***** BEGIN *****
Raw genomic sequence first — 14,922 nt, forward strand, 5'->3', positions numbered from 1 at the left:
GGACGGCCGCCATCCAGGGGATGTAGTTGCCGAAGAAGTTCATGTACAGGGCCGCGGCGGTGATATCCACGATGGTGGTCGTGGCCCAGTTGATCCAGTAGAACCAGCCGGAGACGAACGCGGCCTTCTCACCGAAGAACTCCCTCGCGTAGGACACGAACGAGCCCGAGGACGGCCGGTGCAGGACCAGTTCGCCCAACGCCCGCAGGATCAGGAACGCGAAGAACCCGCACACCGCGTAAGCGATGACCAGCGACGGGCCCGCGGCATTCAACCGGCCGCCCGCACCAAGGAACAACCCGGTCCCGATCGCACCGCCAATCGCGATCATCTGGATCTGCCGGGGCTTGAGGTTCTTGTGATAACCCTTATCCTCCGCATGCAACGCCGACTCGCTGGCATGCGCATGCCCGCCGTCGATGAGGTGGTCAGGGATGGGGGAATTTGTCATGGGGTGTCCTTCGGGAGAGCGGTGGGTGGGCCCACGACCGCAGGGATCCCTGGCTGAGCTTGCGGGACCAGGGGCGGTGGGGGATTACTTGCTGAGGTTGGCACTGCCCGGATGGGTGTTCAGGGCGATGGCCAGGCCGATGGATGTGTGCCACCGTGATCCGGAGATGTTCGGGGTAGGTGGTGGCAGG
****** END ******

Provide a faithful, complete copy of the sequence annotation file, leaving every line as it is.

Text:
Raw genomic sequence first — 14,922 nt, forward strand, 5'->3', positions numbered from 1 at the left:
GGACGGCCGCCATCCAGGGGATGTAGTTGCCGAAGAAGTTCATGTACAGGGCCGCGGCGGTGATATCCACGATGGTGGTCGTGGCCCAGTTGATCCAGTAGAACCAGCCGGAGACGAACGCGGCCTTCTCACCGAAGAACTCCCTCGCGTAGGACACGAACGAGCCCGAGGACGGCCGGTGCAGGACCAGTTCGCCCAACGCCCGCAGGATCAGGAACGCGAAGAACCCGCACACCGCGTAAGCGATGACCAGCGACGGGCCCGCGGCATTCAACCGGCCGCCCGCACCAAGGAACAACCCGGTCCCGATCGCACCGCCAATCGCGATCATCTGGATCTGCCGGGGCTTGAGGTTCTTGTGATAACCCTTATCCTCCGCATGCAACGCCGACTCGCTGGCATGCGCATGCCCGCCGTCGATGAGGTGGTCAGGGATGGGGGAATTTGTCATGGGGTGTCCTTCGGGAGAGCGGTGGGTGGGCCCACGACCGCAGGGATCCCTGGCTGAGCTTGCGGGACCAGGGGCGGTGGGGGATTACTTGCTGAGGTTGGCACTGCCCGGATGGGTGTTCAGGGCGATGGCCAGGCCGATGGATGTGTGCCACCGTGATCCGGAGATGTTCGGGGTAGGTGGTGGCAGG